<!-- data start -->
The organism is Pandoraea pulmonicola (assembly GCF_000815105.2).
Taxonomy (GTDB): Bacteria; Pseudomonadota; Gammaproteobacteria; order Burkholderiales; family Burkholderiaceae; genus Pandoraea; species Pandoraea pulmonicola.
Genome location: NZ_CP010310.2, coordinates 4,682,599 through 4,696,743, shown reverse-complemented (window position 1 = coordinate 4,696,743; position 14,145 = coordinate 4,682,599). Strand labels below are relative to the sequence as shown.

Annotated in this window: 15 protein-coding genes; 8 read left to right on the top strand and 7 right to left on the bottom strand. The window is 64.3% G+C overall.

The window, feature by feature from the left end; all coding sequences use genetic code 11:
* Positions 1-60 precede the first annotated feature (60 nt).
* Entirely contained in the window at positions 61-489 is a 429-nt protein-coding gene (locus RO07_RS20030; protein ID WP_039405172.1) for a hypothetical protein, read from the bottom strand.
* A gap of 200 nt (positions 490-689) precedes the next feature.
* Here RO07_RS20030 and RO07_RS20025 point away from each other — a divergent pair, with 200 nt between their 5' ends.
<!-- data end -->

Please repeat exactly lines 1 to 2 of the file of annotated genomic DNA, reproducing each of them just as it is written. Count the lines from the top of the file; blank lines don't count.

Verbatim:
The organism is Pandoraea pulmonicola (assembly GCF_000815105.2).
Taxonomy (GTDB): Bacteria; Pseudomonadota; Gammaproteobacteria; order Burkholderiales; family Burkholderiaceae; genus Pandoraea; species Pandoraea pulmonicola.